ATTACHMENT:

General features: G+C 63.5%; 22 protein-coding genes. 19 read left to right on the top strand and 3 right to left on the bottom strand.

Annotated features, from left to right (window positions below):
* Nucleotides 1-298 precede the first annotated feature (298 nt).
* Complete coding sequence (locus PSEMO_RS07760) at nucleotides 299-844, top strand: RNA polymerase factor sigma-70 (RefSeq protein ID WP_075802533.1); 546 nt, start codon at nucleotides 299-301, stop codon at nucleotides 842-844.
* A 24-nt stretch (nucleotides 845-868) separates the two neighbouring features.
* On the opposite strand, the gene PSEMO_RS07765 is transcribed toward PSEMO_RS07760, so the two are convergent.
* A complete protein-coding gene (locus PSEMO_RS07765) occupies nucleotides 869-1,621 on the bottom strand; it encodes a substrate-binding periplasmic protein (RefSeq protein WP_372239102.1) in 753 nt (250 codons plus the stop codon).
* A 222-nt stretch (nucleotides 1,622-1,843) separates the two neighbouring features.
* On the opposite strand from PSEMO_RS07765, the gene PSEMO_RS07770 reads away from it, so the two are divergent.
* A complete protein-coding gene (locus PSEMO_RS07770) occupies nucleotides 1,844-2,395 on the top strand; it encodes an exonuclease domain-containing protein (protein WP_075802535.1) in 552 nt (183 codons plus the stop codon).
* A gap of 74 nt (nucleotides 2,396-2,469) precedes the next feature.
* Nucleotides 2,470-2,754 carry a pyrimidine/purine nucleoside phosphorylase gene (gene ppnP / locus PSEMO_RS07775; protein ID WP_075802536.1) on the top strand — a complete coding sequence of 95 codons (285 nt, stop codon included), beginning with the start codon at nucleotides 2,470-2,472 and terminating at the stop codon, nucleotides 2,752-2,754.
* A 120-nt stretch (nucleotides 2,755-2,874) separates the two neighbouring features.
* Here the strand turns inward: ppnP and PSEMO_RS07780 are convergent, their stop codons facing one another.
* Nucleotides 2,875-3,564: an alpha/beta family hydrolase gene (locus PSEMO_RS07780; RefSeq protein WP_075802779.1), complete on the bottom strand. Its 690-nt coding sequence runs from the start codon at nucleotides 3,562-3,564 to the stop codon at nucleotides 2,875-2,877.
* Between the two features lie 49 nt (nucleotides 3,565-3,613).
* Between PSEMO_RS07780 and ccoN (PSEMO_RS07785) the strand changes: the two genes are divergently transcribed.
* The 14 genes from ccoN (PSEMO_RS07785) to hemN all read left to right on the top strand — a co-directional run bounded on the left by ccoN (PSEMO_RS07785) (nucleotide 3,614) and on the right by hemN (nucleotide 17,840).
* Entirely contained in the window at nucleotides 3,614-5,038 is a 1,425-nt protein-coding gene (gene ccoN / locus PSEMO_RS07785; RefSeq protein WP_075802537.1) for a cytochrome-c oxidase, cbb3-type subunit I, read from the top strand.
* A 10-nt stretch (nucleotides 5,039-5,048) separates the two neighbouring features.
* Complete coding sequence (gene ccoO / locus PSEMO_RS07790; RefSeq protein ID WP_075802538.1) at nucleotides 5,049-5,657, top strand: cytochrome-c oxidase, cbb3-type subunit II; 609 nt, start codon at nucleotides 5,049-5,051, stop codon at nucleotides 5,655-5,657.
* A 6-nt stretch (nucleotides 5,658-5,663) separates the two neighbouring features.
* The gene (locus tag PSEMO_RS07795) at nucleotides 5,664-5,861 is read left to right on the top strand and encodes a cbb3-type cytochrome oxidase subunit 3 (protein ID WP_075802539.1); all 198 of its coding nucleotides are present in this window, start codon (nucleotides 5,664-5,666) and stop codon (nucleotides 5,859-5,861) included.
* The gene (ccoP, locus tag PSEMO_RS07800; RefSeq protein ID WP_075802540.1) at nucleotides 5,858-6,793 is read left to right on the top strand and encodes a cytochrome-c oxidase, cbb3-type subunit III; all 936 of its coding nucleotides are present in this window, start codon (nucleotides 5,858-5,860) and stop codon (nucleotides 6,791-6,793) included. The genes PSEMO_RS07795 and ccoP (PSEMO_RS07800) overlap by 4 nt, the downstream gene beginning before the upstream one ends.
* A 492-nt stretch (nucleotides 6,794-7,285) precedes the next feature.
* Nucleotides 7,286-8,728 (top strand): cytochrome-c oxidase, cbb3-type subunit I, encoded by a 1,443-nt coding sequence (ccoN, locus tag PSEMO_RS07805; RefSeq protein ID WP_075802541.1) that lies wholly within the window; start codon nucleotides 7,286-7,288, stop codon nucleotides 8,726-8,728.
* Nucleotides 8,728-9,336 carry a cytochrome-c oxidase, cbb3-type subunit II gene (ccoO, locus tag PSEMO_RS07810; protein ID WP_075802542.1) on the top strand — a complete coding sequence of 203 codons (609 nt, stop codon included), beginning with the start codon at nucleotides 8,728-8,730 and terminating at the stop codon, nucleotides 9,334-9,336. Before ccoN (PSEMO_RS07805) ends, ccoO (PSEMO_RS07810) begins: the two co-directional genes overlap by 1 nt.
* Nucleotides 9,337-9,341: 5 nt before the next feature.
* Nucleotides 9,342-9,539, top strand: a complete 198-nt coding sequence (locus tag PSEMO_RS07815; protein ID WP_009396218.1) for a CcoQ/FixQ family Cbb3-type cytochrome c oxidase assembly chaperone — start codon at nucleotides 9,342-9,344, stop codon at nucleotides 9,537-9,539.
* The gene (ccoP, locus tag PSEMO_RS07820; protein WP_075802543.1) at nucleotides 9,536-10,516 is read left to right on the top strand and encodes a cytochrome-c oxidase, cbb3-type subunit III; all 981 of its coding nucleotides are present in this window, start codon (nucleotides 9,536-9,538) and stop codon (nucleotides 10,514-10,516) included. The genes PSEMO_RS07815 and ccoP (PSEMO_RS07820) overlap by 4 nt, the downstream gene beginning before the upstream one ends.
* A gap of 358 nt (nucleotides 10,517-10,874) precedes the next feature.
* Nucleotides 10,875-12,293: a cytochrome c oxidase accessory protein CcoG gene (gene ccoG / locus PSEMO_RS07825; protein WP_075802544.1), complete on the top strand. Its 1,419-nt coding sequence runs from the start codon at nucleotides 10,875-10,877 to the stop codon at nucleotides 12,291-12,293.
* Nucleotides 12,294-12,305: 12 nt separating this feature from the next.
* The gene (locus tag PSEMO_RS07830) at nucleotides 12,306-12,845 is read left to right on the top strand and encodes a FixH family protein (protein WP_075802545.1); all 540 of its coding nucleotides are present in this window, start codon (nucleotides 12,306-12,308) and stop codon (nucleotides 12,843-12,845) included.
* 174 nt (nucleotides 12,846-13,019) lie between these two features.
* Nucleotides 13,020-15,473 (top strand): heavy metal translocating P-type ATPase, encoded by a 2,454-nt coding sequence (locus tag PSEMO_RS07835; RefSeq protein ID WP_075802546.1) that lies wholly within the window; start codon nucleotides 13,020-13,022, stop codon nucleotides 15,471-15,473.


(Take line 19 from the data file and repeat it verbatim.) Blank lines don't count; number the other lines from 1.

* Entirely contained in the window at nucleotides 3,614-5,038 is a 1,425-nt protein-coding gene (gene ccoN / locus PSEMO_RS07785; RefSeq protein WP_075802537.1) for a cytochrome-c oxidase, cbb3-type subunit I, read from the top strand.